# Pdf of angle formed by two normal random variables

1. Apr 13, 2013

### shazi

Hi Everyone!
I have two normally distributed random variables. One on the x axis, the other on the y axis, like a complex normal random variable. I'm trying to find the pdf of the angle between a fixed point on the x-y plane(let's say point 1,0) and the vector formed by combining the two random variables.

I tried starting with the pdf of x and y:
p(x,y) =(1/(2πσ^2)) e^(-((x-μ_x)^2+(y-μ_y)^2)/(2σ^2))
where σ is the standard deviation for both random variables
μ_x is the mean for random variable x, and
μ_y is the mean for random variable y

Then, I converted to polar coordinates and integrated over all radii (negative infinity to infinity). Then, it seems like I should integrate from angles 0 to 2pi. However that last integration seems really hard. Does anyone know of another way to solve the pdf of the angle?

In case anyone is curious what the two input random variables actually represent, they are output from an accelerometer

2. Apr 13, 2013

### Staff: Mentor

The angle between the vector (0,1) and a random (x,y)? I think you can just use symmetry - every angle has the same probability.

3. Apr 13, 2013

### shazi

For example, if random variables x and y both have mean equal one then intuitively the mean of the random variable angle should be pi/4, because random variables x and y are going along the x and y axis respectively. Also if x has mean equal one and y has mean equal negative one, the mean of angle should be -pi/4. Hope this makes the question clearer.

4. Apr 13, 2013

### Staff: Mentor

Oh sorry, I did not see the non-zero means of the variables.
Why do you want to integrate over the angles? That is the distribution you want to get, I think.
Do you want the expected angle? That needs some definition of "expected angle" first, as the angles wrap around (2pi=0). I think you can use symmetry again there, and the "expected angle" will just be the angle between your vector and the vector (μ_x,μ_y).

5. Apr 13, 2013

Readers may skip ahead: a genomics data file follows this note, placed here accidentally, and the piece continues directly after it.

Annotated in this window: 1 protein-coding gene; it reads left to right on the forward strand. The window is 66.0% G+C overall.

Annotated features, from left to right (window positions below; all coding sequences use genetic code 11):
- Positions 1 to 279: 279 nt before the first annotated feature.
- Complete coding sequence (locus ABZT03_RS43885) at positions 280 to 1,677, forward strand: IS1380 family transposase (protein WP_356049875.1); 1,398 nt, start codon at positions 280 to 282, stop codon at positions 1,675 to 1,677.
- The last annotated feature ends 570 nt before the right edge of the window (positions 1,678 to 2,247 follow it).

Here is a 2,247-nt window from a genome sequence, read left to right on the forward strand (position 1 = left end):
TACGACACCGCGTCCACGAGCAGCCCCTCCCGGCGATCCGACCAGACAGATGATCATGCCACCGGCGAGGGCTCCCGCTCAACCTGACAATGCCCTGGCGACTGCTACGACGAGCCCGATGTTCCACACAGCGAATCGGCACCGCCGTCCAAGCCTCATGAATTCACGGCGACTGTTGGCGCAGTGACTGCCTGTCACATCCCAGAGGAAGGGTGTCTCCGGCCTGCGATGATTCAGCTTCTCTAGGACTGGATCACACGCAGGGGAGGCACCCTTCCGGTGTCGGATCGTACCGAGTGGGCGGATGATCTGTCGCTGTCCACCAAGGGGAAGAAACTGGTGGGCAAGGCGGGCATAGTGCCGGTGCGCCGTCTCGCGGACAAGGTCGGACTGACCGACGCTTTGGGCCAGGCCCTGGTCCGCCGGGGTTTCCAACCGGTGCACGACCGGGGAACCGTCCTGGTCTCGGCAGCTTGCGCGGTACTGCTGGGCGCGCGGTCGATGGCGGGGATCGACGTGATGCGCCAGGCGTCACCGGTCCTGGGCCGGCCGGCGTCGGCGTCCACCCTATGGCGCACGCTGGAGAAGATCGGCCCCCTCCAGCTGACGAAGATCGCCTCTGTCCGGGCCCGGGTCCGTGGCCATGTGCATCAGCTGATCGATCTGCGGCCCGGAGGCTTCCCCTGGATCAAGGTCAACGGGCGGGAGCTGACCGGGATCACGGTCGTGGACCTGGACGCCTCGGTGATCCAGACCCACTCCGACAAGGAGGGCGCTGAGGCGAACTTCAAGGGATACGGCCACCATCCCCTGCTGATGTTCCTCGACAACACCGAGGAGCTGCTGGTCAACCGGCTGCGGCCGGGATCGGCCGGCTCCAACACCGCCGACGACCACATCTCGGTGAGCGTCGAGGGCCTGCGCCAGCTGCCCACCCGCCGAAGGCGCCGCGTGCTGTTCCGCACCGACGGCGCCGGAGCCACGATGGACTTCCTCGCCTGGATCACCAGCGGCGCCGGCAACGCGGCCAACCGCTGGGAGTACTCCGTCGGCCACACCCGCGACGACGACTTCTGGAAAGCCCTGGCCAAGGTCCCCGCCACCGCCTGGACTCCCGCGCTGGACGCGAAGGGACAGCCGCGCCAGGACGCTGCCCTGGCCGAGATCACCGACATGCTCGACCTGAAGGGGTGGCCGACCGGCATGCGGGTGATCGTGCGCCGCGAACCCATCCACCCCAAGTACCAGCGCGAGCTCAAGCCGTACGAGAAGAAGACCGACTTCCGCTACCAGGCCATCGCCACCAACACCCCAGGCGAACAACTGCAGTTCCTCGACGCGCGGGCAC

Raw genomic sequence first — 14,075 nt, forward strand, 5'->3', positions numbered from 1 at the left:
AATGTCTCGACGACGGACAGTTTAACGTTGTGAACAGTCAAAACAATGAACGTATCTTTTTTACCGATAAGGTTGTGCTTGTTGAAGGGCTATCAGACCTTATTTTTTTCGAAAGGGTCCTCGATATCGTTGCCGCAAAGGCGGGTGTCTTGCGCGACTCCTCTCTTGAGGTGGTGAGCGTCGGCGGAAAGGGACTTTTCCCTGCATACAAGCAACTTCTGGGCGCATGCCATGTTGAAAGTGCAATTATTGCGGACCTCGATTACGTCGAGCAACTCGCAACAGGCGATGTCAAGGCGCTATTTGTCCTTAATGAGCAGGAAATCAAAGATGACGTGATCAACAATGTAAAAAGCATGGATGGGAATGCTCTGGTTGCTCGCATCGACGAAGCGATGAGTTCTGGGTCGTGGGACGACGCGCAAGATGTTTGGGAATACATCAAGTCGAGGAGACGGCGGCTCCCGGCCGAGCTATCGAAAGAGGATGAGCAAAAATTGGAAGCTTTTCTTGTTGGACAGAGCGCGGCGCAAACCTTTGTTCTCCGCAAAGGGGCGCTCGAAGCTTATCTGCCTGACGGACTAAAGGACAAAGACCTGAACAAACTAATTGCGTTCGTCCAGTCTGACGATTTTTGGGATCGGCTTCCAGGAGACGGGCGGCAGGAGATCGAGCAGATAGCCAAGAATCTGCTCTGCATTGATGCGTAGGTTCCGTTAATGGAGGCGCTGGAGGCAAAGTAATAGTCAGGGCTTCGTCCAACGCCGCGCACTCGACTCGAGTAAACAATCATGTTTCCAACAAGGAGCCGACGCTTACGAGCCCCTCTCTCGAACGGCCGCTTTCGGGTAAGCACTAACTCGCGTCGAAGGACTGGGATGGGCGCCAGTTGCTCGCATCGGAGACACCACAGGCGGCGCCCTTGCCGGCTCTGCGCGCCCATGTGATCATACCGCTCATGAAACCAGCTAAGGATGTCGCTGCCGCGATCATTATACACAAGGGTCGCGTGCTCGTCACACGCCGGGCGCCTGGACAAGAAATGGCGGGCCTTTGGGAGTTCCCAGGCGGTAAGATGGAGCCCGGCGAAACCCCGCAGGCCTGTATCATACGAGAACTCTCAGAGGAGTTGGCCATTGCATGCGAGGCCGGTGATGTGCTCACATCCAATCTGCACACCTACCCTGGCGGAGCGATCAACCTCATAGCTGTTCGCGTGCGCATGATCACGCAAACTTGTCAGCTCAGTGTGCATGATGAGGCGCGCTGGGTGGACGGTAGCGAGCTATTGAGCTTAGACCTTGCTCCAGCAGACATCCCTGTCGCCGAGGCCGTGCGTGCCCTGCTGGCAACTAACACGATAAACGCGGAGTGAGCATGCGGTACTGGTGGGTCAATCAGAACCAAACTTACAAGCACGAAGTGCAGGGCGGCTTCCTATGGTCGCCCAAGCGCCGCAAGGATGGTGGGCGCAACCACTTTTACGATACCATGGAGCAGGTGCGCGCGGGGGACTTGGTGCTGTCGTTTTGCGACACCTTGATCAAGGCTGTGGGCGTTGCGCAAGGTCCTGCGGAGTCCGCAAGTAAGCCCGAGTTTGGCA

### Stephen Tashi

The distribution of the ratio of y/x of two independent normal random variables involves a mixture that includes a Cauchy distribution. The angle the vector (x,y) makes with the x-axis would be the arctangent (ATAN2) of that ratio. A prominent statistician says there are practical ways of dealing with the ratio of normal random variables. http://www.google.com/url?sa=t&rct=...sg=AFQjCNEgO1dvktreWiL-rt-ZPcS3K1FmYQ&cad=rja

(I don't know how useful it is to transform his distributions by the inverse tangent.)

6. Apr 13, 2013

### NegativeDept

Thanks for the link - this is a pretty cool-looking paper! I recognize the name, too: Marsaglia invented the polar method for generating pairs of standard normal pseudorandom numbers.

It might be easier to represent the random point (X,Y) in polar coordinates (R,θ). I'd start by first choosing new coordinates so that the means of X and Y are both zero, then switching to polar coordinates. I'm not sure if that will help or not; sometimes new coordinates cause more problems than they solve.

7. Apr 13, 2013

### shazi

I considered integrating over 0 to 2pi to exclude redundant angles. Without that integration the PDF would be a sinusoid that continues forever, it wouldnt integrate to one, and therefore not a valid PDF. But I'm not sure this is a correct way to do it.

Yes, I'm trying to find the PDF of angle between a fixed vector and vector(mean_x,mean_y)

8. Apr 14, 2013